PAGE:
The official roadmap of OE-A (Organic and Printed Electronics Association) sees the current uses of OLED lighting primarily in the high-end segments of exclusively designed luminaries as a market entry strategy. Over the next five years according to OE-A, OLED light tiles and large-area architectural lighting panels will further develop to enter the building material and industrial markets. From 2018 onwards OE-A expects low-priced standard OLED light fixtures to be available in various configurations and specifications as a universal illumination technology.

"The first solid-state lighting products are reaching the market," said Andy Hannah, CEO of Plextronics, a U.S. vendor leading the industry in providing key materials technology, such as functional inks used as efficiency increasing hole injection layers, for the mass printing of OLEDs. "That is clearly an indication of imminent widespread commercialization. Serving this enormous market will require large-scale production, which is only attainable through solution processing. Our new materials will enable our customers to manufacture high-quality lighting devices at the lowest cost."

Osram, through its LED subsidiary Osram Opto Semiconductors will be the first large European lamp manufacturer to invest more than €50 million in an OLED pilot manufacturing line in Regensburg, Germany, and further development of commercial OLED lighting. Already in 2008, Osram showed their first designer-style OLED luminaires. "For mass market applications," said Karsten Heuser, General Manager OLED at Osram, "light designers, besides a fascinating technology, need reliability and stable specifications. Our OLED lighting product families offer exactly that." In February, Osram introduced two new OLED lighting panels, one round, the other square, mirrored or transparent, respectively, in the off-state. With these panels, OLED designers will gain further creative dimensions to realize the light of the future.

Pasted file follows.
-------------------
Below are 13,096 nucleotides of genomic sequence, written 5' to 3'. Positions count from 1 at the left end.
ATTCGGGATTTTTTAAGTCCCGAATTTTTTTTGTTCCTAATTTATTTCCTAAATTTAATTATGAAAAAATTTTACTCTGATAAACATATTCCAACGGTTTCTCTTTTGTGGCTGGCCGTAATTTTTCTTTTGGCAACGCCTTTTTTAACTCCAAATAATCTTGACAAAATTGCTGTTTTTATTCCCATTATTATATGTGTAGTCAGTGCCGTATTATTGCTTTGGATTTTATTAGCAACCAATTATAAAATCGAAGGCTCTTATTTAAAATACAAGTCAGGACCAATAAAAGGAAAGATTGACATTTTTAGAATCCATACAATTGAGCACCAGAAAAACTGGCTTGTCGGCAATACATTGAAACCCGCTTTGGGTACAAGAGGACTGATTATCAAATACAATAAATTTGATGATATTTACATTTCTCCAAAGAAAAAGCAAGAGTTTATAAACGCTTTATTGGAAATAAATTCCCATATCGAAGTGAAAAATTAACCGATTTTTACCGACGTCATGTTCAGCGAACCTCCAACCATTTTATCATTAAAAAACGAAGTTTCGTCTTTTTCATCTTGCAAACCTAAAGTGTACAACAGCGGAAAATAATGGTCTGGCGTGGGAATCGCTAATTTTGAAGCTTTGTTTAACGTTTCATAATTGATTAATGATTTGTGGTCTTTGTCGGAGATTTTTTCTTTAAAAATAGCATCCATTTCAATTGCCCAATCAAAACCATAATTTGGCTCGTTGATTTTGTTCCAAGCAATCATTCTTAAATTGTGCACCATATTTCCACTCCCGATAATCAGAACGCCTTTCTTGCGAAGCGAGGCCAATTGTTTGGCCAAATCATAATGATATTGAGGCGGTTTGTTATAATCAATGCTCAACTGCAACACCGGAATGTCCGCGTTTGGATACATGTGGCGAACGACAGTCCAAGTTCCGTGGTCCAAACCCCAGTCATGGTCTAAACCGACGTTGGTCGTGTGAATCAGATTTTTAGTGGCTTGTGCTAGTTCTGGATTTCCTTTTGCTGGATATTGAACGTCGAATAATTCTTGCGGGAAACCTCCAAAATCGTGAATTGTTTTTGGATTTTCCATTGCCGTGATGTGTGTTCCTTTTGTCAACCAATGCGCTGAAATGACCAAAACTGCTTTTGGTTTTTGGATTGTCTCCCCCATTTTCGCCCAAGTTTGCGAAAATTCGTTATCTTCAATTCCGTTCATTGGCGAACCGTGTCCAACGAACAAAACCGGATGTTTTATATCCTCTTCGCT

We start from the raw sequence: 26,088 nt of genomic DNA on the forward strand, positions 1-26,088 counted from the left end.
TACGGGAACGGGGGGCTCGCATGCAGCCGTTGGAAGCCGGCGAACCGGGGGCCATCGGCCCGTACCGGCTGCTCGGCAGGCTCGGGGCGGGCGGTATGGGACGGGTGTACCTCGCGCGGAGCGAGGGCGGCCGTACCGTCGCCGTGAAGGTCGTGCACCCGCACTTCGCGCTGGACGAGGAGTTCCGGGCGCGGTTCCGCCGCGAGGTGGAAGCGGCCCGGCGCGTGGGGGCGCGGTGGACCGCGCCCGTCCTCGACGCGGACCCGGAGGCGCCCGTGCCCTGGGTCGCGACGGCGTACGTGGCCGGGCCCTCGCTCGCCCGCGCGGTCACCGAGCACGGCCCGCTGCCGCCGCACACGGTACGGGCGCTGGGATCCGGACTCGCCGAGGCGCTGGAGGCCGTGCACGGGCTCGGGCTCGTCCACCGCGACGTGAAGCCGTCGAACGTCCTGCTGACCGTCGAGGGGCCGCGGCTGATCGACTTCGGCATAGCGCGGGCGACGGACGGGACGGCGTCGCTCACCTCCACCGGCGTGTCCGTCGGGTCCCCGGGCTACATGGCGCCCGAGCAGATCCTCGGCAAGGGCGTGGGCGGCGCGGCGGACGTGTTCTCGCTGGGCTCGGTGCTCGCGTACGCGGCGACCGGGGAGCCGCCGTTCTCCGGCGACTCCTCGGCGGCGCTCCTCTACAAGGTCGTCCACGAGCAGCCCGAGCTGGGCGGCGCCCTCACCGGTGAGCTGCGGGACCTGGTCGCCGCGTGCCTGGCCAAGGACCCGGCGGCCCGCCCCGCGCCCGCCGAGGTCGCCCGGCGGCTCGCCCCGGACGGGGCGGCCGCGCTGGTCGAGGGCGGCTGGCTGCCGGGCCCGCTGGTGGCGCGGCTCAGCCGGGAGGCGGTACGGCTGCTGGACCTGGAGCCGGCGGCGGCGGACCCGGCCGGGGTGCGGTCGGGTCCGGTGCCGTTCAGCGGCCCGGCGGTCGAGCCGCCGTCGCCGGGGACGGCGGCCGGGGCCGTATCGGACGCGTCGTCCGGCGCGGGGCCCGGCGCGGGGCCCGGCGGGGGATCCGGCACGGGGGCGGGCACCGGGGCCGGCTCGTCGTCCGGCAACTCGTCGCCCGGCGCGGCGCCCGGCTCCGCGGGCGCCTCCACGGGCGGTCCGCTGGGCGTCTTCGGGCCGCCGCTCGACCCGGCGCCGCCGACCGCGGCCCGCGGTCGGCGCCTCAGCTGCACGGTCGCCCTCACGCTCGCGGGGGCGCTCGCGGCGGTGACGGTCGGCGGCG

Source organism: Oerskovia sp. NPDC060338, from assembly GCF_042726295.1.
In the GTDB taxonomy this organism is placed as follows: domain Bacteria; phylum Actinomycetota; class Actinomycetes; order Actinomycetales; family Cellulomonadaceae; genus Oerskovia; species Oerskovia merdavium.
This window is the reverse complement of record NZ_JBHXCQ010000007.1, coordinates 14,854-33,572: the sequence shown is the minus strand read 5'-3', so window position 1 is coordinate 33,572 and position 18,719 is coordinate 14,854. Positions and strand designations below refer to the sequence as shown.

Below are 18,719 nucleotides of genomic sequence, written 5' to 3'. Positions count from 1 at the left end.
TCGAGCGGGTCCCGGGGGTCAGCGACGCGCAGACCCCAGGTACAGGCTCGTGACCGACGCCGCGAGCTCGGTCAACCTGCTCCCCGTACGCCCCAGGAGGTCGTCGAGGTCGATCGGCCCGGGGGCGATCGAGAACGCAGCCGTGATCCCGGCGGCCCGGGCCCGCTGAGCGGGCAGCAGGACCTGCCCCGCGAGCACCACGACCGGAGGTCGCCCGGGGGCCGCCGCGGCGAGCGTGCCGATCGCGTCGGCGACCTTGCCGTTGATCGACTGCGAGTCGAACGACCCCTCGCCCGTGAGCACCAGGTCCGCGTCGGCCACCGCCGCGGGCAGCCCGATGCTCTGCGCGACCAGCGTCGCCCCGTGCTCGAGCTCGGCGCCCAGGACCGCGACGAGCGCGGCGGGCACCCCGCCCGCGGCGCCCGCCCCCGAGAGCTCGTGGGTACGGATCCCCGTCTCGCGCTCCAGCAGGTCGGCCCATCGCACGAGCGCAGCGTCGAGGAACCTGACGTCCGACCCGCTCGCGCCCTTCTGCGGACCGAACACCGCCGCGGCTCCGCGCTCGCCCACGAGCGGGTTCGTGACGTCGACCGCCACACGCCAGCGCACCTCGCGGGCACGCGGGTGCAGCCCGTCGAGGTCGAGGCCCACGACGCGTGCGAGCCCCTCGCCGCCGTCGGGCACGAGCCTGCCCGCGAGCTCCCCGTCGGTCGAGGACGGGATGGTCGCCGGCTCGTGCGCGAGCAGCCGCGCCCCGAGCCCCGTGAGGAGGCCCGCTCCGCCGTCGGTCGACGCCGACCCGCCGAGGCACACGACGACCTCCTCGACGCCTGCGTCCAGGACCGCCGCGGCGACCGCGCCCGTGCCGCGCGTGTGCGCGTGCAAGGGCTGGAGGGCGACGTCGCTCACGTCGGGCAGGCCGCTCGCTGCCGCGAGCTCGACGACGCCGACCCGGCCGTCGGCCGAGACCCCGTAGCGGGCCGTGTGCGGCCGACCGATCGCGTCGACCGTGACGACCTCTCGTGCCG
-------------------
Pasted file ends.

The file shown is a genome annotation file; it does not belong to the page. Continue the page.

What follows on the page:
LOPE-C 2011

At LOPE-C 2011 in Frankfurt June 28-30, OLED lighting will have a prominent place, with a special conference session dedicated to discussing the latest developments and market trends. The LOPE-C covers the latest commercial and technological achievements as well as the major economic trends and technological topics in organic, inorganic and printed electronics. It represents the entire industrial value chain - academic research to R&D, to production, to commercialization, to end-user cultivation. During the LOPE-C 2011 exhibition, OLED lighting will be shown and demonstrated as commercial products as well as the other major topics lighting, organic photovoltaics, displays, electronics & components as well as integrated smart systems. More than 95 companies are exhibiting; first timers are Agfa, Konarka, printechnologics or KIMM, just to name a few.

Conference Speakers Reflect Industry Trends

The LOPE-C conference, with over 150 presentations by industry leaders and technologists, will offer insight into the latest achievements in organic and printed electronics. The conference opens on June 28 with detail-packed, hands-on short courses and a Business Conference. Leading companies, such as Sumitomo Chemical, New Venture Partners, Airbus or Plastic Logic will discuss market-entry strategies and commercial opportunities in organic and printed electronics.

For more information on LOPE-C and to register please visit: